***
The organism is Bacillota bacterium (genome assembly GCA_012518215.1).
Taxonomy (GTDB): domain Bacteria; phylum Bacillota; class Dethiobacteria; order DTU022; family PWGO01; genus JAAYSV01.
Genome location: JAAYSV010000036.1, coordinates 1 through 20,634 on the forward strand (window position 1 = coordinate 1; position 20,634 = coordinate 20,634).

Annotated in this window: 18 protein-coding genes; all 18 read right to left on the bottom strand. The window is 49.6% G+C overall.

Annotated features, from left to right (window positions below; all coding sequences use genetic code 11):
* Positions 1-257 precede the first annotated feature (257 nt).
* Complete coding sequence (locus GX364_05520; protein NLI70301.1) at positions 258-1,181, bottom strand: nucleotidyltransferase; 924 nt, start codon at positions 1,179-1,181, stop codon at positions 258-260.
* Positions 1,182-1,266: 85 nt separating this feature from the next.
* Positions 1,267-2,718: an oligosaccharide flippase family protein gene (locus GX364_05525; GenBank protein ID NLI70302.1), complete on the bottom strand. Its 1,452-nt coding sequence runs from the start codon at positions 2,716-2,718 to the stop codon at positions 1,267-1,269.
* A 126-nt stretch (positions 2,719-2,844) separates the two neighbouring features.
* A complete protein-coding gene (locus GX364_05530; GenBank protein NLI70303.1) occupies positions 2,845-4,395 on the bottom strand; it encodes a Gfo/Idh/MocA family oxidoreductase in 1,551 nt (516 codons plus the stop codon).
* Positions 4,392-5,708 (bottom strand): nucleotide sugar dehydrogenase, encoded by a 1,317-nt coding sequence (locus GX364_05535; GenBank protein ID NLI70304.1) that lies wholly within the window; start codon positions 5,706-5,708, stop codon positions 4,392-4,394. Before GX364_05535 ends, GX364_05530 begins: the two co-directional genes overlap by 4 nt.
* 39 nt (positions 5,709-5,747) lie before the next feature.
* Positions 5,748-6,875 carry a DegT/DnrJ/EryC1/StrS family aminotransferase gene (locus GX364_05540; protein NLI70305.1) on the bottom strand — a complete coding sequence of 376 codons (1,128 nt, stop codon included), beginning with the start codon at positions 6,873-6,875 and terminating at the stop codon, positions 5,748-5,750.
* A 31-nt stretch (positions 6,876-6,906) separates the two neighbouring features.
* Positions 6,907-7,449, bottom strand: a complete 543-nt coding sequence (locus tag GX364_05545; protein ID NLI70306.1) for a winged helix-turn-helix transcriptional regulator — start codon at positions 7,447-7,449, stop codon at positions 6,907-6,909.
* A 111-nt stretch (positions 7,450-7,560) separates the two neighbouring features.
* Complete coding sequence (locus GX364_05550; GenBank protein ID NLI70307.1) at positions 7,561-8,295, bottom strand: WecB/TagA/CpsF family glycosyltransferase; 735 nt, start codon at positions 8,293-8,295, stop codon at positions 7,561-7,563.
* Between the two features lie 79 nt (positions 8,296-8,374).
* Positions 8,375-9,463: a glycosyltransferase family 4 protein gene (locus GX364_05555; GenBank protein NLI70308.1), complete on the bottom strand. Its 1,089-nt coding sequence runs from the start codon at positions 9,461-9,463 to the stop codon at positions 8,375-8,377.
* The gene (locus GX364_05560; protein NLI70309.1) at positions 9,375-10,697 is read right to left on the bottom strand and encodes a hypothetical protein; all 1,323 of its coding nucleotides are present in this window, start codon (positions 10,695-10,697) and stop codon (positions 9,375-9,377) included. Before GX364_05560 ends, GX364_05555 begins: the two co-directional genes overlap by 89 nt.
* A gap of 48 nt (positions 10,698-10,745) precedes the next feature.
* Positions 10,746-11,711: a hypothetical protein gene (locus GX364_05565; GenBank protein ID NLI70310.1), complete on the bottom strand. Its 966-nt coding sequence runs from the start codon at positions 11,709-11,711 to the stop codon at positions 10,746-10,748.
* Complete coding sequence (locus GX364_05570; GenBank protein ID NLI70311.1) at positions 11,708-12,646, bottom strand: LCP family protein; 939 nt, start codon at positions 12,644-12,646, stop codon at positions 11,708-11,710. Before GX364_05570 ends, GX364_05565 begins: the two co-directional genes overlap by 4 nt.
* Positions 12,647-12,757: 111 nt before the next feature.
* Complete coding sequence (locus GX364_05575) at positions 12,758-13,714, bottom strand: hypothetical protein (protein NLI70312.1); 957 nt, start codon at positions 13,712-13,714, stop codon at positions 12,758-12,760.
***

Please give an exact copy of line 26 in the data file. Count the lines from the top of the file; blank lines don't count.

* Complete coding sequence (locus GX364_05575) at positions 12,758-13,714, bottom strand: hypothetical protein (protein NLI70312.1); 957 nt, start codon at positions 13,712-13,714, stop codon at positions 12,758-12,760.